Pignetti’s Waco will open downtown Monday
Clinton Harwell is bringing his number to Waco starting Monday, with the opening of his restaurant Pignetti’s Waco in the former downtown Phoenix Ballroom, where he will serve Italian cuisine, steaks and fine wines in a classic atmosphere.
Diners with window seats can watch or hear Union Pacific railroad cars rumble between courses. The 6,000+ square foot dining room is full of hardwoods, clinking wine glasses, and beautiful furniture tucked into the nooks and crannies. Pignetti’s, as fans of the Temple location know, has a substantial Italian menu. Harwell said the lasagna and meatball entrees represent signature dishes. Steaks will have pride of place in Waco.
Harwell, on a recent tour, said he hoped to make Pignetti’s Waco a standard bearer in the wine department, reflecting the reputation the name enjoys in Temple. To that end, Pignetti’s Waco will occasionally host special dinners at which it will feature a wine of the evening. Last Thursday, for example, Napa Valley’s David Arthur Winery took center stage at a $159-per-guest reception. The four-course meal included a strawberry and halloumi salad with a nectarine vinaigrette, glazed pork belly with late summer succotash, mushrooms stuffed with pine nuts and currants, and a tenderloin mignon sous vide with sun-dried cherry sauce and potato aligot.
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“You have to develop a relationship to get these wines, before they let you order,” Harwell said. “We hope to distinguish ourselves as a wine destination, in addition to offering delicious cuisine and good service.”
A great night out at Pignetti’s Waco will cost about $125 per couple, including dinner, appetizers, wine, tip and tax, said Donnie Johnson, who joined Harwell in the venture and will oversee operations. Johnson’s experience includes stints at fine dining establishments in Austin, an industry that has taken a lick during the COVID-19 pandemic. Johnson said his respect for Harwell, Pignetti and Waco’s booming culinary scene made the move easier.
Pignetti’s will accommodate over 200 people, including a private room and patio.
A year ago this month, Harwell confirmed it would be opening a second Pignetti store, this one about 30 miles down the road. He has a loyal following throughout central Texas, including Waco, so it only made sense to spread the love for Italian cuisine. He also couldn’t resist the nudges of Waco businessman Tom Wright, owner of Built Wright Construction and who visits Pignetti quite often to satisfy his cravings.
Baylor University Regent, Todd Patterson, a Houston patent attorney, and Wright now own the former Phoenix Ballroom building, having purchased it from longtime owner Leslie Henry. It was under his control that the space flourished as a venue for life’s grandest events, including weddings and balls. Henry remodeled the place, paying the utmost attention to HVAC systems and other basics while preserving the history and ambiance as much as possible.
“It’s got great bones. She’s done a great job with the renovation. It’s a beautiful building,” Johnson said, with the redesign creating space for a full bar and lounge that should encourage “good happy hours and adult time”.
Harwell said Pignetti’s Waco will market itself to the community as a dine-in destination before gradually adding lunch and brunch. The lunch menu will likely feature less expensive family-friendly dishes, including burgers. Pignetti will serve pizza when he can, Harwell said. The pizza oven has finally arrived, but the duct work is awaiting installation.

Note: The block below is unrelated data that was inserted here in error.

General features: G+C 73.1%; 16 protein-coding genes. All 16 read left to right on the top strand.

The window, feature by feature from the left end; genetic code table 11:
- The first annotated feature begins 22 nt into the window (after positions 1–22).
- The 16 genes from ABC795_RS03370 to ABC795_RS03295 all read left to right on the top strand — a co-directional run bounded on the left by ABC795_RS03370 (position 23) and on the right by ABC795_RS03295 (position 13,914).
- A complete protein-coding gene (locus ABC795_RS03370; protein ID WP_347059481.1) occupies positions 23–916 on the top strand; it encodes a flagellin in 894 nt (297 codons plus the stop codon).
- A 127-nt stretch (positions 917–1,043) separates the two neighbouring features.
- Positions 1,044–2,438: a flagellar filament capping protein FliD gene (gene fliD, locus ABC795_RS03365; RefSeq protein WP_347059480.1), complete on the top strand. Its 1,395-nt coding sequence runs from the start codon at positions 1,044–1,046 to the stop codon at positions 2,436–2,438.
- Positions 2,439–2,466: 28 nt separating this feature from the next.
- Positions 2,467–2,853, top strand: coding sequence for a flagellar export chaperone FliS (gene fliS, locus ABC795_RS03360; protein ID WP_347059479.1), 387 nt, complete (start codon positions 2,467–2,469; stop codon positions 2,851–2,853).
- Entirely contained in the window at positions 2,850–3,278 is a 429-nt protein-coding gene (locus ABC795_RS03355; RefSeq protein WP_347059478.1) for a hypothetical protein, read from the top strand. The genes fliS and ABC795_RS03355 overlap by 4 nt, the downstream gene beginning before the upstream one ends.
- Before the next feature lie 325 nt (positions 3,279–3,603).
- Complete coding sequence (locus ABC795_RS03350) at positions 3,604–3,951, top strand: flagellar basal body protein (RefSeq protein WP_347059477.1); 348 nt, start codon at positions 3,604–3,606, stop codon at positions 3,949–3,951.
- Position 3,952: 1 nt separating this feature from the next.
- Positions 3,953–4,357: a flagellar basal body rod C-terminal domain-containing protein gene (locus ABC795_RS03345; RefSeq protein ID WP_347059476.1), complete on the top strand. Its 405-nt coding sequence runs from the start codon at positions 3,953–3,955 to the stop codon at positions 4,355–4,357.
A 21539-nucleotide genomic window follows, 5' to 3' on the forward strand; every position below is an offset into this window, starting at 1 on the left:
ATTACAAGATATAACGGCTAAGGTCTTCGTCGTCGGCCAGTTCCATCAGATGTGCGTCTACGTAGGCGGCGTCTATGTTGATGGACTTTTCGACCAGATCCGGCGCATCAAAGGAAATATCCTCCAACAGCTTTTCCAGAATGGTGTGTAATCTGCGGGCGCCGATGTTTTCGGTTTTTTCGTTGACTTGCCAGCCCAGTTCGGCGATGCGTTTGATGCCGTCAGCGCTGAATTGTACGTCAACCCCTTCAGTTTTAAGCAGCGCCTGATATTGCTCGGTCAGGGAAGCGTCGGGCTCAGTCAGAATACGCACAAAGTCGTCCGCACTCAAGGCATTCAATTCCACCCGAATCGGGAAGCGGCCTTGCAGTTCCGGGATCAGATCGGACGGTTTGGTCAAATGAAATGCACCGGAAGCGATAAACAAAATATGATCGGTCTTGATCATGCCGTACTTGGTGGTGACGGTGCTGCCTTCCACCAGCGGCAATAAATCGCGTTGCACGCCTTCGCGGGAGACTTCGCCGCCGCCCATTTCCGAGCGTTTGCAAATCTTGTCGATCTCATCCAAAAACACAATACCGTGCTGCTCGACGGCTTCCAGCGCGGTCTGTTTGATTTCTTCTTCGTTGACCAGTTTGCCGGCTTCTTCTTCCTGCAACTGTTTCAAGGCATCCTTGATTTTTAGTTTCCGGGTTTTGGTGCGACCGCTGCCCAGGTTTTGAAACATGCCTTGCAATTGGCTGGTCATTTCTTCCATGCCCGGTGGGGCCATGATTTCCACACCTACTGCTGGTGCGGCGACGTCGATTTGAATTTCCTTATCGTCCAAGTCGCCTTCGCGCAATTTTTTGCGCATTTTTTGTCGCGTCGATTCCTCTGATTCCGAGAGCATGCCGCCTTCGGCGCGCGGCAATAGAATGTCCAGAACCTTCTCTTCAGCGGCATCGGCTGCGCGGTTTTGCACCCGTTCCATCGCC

Harwell said labor, material and supply chain issues have taken their toll on its budget and schedule. He said Pignetti’s set-up costs now exceeded estimates by 30% to 40%, although he politely declined to say exactly how much the transformation had set him back. He said Wright’s involvement has proven invaluable in troubleshooting and navigating red tape.
“The job could have lasted another year without him,” Harwell said.
Waco real estate agent Clay Fuller was instrumental in setting up and starting Pignetti’s in Waco. He said during a tour last week that he was looking for a tenant or tenants to complete the gem that Pignetti represents.
Harwell said he sees Pignetti becoming a hotspot for downtown fine dining. He sees locals and tourists visiting Pignetti. Sports fans can choose the restaurant to celebrate or sympathize.
“We want to take care of everyone,” he said. “At Temple, I have parents of 7, 10, 12 year olds who ask where they would like to celebrate good grades in school, and they choose us. Thank them.”
Carla Pendergraft, who promotes tourism and markets the Waco Convention Center, said she would place Pignetti on the city’s tourism website at wacoheartoftexas.com.
“This allows conventioneers and visitors to see which restaurants are nearby and choose what suits their taste,” Pendergraft said. “Pignetti’s is truly an upscale dining experience, and those of us who have visited their Temple restaurant are looking forward to eating great Italian food closer to home.”
Fuller said he, his family and co-workers dined at Pignetti last week when the restaurant sought to resolve food preparation and customer service issues ahead of the official opening on Monday.
“Great atmosphere and great food,” Fuller said of her experience.
He said on-site parking for 100 vehicles is an advantage Pignetti can enjoy over other properties downtown, where spaces are tight.
Across town, at 6500 Woodway Drive, Di Campli’s Italian Ristorante is making waves on the food scene. Johnson de Pignetti said he visited Di Campli’s and was left impressed with the food and service. He had nothing negative to say.
“Waco is growing. There’s room for a lot of great restaurants,” Johnson said. “I think we can do well. Maybe better than anyone.”